2016

Long-term changes in the seasonality of Baltic sea level

Authors
Barbosa, SM; Donner, RV;

Publication
TELLUS SERIES A-DYNAMIC METEOROLOGY AND OCEANOGRAPHY

Abstract
The seasonal cycle accounts for about 40 % of the total sea level variability in the Baltic Sea. In a climate change context, changes are expected to occur, not only in mean levels but also in the seasonal characteristics of sea level. The present study addresses the quantification of changes in the seasonal cycle of sea level from a set of century-long tide gauge records in the Baltic Sea. In order to obtain robust estimates of the changes in amplitude and phase of the seasonal cycle, we apply different methods, including continuous wavelet filtering, multi-resolution decomposition based on the maximal overlap discrete wavelet transform, auto-regressive-based decomposition, singular spectrum analysis and empirical mode decomposition. The results show that all methods generally trace a similar long-term variability of the annual cycle amplitudes, and we focus on discrete wavelet analysis as the natural counterpart of classical moving Fourier analysis. In contrast to previous studies suggesting the existence of long-term changes in the seasonal cycle, in particular an increase of the annual amplitude, we find alternating periods of high and low amplitudes without any clear indication of systematic long-term trends. The derived seasonal patterns are spatially coherent, discriminating the stations in the Baltic entrance from the remaining stations in the Baltic basin, for which zonal wind accounts for typically more than 40 % of the variations in amplitude.

2015

Temporal variability of radon in a remediated tailing of uranium ore processing - the case of Urgeirica (central Portugal)

Authors
Barbosa, SM; Lopes, F; Correia, AD; Barbosa, S; Pereira, AC; Neves, LF;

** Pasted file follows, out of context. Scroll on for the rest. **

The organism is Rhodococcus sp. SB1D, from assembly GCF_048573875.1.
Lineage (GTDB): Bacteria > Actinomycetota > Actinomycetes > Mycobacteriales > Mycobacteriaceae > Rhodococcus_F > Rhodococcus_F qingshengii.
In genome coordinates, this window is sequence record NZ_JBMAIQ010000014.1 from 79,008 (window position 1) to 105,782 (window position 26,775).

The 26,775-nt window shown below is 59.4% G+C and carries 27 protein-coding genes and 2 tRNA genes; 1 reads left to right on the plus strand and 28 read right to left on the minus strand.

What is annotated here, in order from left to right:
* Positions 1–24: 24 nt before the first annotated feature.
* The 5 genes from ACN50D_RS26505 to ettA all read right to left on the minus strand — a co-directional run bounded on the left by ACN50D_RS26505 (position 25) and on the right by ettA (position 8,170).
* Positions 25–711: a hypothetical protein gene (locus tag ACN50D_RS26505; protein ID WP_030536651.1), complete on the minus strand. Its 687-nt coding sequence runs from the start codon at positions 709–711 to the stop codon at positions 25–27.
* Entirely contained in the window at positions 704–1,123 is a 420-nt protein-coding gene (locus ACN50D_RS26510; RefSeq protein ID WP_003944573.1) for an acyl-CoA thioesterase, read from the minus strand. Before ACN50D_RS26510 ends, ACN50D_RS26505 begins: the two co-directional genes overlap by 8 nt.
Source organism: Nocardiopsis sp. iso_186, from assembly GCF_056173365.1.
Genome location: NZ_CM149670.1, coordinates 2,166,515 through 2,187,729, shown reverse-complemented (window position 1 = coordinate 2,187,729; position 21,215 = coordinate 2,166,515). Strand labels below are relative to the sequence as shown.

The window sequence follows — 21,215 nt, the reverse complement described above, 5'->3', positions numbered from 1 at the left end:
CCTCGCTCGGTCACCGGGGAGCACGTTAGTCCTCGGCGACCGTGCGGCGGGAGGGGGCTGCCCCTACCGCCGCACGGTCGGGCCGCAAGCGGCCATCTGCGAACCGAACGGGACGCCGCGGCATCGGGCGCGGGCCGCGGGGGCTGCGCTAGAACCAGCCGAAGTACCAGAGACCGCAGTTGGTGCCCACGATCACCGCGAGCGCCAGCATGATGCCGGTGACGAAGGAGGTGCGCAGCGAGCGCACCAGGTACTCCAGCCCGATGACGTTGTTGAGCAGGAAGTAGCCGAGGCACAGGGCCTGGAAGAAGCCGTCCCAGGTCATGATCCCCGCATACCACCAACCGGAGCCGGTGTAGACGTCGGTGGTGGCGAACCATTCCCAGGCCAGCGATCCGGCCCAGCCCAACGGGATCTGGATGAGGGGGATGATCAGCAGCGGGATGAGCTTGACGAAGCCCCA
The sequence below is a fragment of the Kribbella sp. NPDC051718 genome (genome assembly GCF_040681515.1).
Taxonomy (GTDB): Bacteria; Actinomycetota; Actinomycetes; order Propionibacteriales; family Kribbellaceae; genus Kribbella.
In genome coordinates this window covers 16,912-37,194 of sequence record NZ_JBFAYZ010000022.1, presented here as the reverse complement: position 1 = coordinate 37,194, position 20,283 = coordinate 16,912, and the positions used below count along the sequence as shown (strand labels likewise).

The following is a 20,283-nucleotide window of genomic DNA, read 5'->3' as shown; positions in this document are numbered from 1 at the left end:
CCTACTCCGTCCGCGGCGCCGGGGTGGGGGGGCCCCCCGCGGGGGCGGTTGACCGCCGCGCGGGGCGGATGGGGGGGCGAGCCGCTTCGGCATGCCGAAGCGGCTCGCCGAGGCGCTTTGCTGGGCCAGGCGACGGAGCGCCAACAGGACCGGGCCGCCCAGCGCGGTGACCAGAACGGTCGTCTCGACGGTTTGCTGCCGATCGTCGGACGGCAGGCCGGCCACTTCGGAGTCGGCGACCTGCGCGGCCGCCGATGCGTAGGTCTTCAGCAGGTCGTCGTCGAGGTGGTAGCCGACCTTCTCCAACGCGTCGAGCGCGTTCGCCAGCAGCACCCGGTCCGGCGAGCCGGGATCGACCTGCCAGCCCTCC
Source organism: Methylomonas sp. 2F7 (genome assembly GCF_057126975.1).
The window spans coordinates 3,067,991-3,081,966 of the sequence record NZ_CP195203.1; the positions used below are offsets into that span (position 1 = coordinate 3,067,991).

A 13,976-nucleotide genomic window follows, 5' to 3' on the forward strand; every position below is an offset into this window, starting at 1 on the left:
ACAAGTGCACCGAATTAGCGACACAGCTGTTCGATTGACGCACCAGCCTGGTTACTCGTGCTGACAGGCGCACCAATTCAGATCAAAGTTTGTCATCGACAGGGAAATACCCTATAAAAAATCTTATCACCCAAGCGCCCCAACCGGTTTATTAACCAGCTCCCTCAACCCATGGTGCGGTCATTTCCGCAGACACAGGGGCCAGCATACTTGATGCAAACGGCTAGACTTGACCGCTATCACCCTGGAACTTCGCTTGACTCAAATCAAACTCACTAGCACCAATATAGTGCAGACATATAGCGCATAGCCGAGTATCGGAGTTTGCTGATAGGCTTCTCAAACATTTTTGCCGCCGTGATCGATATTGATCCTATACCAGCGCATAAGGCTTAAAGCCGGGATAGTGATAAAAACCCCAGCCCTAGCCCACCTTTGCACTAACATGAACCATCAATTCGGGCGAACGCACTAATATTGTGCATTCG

Publication
JOURNAL OF ENVIRONMENTAL RADIOACTIVITY

Abstract
Radon monitoring at different levels of the cover of the Urgeirica tailings shows that the sealing is effective and performing as desired in terms of containing the strongly radioactive waste resulting from uranium ore processing. However, the analysis of the time series of radon concentration shows a very complex temporal structure, particularly at depth, including very large and fast variations from a few tens of kBq m(-3) to more than a million kBq m(-3) in less than one day. The diurnal variability is strongly asymmetric, peaking at 18 h/19 h and decreasing very fast around 21 h/22 h. The analysis is performed for summer and for a period with no rain in order to avoid the potential influence of precipitation and related environmental conditions on the radon variability. Analysis of ancillary measurements of temperature, relative humidity, wind speed and wind direction, as well as atmospheric pressure reanalysis data shows that the daily averaged radon concentration in the taillings material is anti-correlated with the atmospheric pressure and that the diurnal amplitude is associated with the magnitude of atmospheric pressure daily oscillations.

2015

Radon applications in geosciences - Progress & perspectives

Authors
Barbosa, SM; Donner, RV; Steinitz, G;

Publication
EUROPEAN PHYSICAL JOURNAL-SPECIAL TOPICS

Abstract
During the last decades, the radioactive noble gas radon has found a variety of geoscientific applications, ranging from its utilization as a potential earthquake precursor and proxy of tectonic stress over its specific role in volcanic environments to a wide range of applications as a tracer in marine and hydrological settings. This topical issue summarizes the current state of research as exemplified by some original research articles covering the aforementioned as well as other closely related aspects and points to some important future directions of radon application in geosciences. This editorial provides a more detailed overview of the contents of this volume, a brief summary of the rationale underlying the diverse applications, and outlines some important perspectives.